Increase in the number of mortgage arrears for the first time

There has been an increase in the number of homeowners who are in arrears on their mortgages as interest rate hikes begin to take hold.

This is the first increase in the number of anticipated arrears in a decade.

The number of late payments rose by nearly 1,000 in the three months to December last year compared with the previous quarter, the central bank said.

Some 46,743 accounts were overdue at the end of last year, the central bank said.

Central Bank statisticians said the rise in the number of defaults on their home loans was due to what it called “anticipated arrears”.

These are people who are just starting to fall behind on their payments.

David Hall of the Irish Organization of Mortgage Holders, which helps people who are behind on payments, said it was the first spike in anticipated arrears in 10 years.

“This is the first time in 10 years that we have seen such an increase in the number of early payment delays.”

He said he has seen a sharp increase in the number of homeowners coming to his organization who are in a situation known as pre-arrears.

This is where they are afraid of being in arrears.

“We see a lot of people coming to see us who are late and running late. They are impacted by the cost of living crisis and the rise in mortgage rates.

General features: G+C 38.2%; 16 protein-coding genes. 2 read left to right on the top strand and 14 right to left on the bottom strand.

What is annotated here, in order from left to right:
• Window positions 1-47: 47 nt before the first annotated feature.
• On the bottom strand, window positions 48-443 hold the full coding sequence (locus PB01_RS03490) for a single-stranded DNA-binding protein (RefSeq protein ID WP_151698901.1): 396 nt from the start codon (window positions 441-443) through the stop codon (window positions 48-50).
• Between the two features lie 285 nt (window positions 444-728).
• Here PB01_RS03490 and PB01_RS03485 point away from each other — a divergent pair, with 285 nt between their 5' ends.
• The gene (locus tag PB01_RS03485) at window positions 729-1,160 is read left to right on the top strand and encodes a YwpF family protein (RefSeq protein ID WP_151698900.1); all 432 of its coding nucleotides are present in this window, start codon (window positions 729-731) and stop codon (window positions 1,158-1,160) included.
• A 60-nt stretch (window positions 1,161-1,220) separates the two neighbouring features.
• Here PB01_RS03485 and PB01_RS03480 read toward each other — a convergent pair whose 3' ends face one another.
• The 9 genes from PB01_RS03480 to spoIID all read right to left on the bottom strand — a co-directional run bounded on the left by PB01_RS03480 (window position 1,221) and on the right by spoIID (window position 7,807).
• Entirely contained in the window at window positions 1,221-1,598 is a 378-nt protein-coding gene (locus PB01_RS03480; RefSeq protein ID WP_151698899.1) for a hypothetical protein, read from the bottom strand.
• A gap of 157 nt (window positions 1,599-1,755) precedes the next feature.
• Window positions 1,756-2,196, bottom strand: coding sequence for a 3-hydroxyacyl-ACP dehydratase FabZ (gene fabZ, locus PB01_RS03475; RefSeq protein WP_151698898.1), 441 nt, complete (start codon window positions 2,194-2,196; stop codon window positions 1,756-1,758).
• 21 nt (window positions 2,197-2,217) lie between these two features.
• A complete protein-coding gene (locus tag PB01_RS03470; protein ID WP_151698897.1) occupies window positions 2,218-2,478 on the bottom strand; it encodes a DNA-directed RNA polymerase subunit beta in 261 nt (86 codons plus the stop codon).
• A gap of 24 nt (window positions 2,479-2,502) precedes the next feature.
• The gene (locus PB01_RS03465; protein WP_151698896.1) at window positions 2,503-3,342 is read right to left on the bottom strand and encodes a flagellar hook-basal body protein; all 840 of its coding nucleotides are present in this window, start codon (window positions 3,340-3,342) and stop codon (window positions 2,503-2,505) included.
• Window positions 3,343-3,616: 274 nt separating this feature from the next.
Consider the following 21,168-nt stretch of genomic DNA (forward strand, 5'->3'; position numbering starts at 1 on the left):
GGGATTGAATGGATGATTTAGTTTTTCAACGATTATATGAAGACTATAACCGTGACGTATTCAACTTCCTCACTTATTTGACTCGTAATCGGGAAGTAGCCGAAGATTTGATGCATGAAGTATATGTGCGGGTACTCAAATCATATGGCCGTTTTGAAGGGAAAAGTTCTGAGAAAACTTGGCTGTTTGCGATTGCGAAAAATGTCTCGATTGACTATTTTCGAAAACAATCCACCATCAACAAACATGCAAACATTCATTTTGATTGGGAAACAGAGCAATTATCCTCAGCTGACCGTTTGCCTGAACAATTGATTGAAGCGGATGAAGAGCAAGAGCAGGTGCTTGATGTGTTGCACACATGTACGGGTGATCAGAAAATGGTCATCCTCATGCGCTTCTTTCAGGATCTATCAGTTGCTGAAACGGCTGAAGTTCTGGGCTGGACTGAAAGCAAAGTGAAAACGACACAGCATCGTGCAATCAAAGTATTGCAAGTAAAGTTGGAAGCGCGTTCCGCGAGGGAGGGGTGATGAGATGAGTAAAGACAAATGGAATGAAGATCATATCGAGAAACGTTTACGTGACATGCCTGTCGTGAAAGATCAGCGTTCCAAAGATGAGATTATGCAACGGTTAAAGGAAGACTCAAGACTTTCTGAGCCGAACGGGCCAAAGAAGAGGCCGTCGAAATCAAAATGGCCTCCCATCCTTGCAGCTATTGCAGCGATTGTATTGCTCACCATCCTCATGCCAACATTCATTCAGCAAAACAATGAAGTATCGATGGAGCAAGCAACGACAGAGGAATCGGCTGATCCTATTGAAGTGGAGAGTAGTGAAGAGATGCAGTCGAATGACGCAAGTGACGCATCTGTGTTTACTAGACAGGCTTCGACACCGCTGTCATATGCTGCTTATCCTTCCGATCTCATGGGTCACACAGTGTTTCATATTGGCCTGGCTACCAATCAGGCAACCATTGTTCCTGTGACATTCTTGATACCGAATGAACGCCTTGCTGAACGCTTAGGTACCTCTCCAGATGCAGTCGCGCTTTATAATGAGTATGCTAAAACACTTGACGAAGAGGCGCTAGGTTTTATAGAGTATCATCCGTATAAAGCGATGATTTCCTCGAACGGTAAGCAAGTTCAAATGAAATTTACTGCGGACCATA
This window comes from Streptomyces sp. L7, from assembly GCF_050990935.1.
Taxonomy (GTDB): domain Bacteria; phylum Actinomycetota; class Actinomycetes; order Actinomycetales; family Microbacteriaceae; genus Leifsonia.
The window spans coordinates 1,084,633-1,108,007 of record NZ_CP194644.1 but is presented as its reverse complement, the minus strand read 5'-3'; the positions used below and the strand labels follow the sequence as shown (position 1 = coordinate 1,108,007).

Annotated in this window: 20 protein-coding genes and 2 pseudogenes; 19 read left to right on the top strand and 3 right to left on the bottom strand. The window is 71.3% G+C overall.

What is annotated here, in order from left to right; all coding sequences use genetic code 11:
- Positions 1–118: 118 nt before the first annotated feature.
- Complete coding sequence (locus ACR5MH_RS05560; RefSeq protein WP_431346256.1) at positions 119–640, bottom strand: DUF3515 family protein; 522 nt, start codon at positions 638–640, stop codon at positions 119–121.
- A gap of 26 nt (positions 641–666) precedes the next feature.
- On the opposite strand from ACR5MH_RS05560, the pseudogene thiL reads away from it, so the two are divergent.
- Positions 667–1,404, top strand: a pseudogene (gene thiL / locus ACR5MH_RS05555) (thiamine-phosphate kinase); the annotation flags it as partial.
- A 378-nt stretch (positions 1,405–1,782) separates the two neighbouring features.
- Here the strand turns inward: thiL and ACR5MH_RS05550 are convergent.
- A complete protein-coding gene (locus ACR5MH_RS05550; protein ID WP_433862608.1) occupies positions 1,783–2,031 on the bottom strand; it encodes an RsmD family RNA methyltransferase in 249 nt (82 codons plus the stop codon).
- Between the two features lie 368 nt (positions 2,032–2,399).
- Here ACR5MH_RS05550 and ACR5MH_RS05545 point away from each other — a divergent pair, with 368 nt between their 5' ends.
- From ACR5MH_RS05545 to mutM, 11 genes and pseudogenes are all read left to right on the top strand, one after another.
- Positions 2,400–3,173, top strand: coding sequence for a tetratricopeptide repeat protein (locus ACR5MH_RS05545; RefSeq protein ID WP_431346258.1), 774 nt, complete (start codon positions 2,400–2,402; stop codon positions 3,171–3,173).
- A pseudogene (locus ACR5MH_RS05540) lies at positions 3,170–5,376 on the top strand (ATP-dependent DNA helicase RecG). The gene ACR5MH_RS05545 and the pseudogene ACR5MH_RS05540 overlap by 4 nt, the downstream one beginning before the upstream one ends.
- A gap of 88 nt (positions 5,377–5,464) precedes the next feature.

Some 38,000 people whose mortgages are held by vulture funds are affected by the European Central Bank’s rate hike. Some are now at rates as high as 9.25 pc.

There have been six ECB hikes, and these folks are variable rate. The funds do not offer fixed rates, and these “mortgage prisoners” cannot change because they have been in arrears in the past.

Non-bank entities, which include vulture fund mortgages as well as those issued by ICS Mortgages and Finance Ireland, hold a large share of delinquent mortgages.

Non-banks held 77% of all residential accounts past due for more than a year, the Central Bank said.

Some 5,702 overdue residential accounts are part of legal proceedings, with just over a third of them in the court system for more than five years.

Central Bank figures show that long-term arrears, i.e. those more than a year behind on their payments, continue to decline.

At the end of December, nearly 30,000 accounts had been overdue for more than three months.

The number of accounts overdue for more than a year was 22,626 in December 2022 compared to 26,769 in December 2021.


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